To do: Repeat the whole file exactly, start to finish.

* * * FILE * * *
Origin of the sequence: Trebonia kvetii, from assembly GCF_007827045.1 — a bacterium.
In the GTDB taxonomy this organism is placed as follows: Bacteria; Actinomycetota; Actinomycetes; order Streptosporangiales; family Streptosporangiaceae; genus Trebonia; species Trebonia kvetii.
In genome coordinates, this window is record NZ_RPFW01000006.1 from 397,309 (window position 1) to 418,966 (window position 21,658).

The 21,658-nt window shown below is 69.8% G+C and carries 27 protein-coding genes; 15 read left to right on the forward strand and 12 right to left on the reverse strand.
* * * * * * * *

Origin of the sequence: Trebonia kvetii, from assembly GCF_007827045.1 — a bacterium.
In the GTDB taxonomy this organism is placed as follows: Bacteria; Actinomycetota; Actinomycetes; order Streptosporangiales; family Streptosporangiaceae; genus Trebonia; species Trebonia kvetii.
In genome coordinates, this window is record NZ_RPFW01000006.1 from 397,309 (window position 1) to 418,966 (window position 21,658).

The 21,658-nt window shown below is 69.8% G+C and carries 27 protein-coding genes; 15 read left to right on the forward strand and 12 right to left on the reverse strand.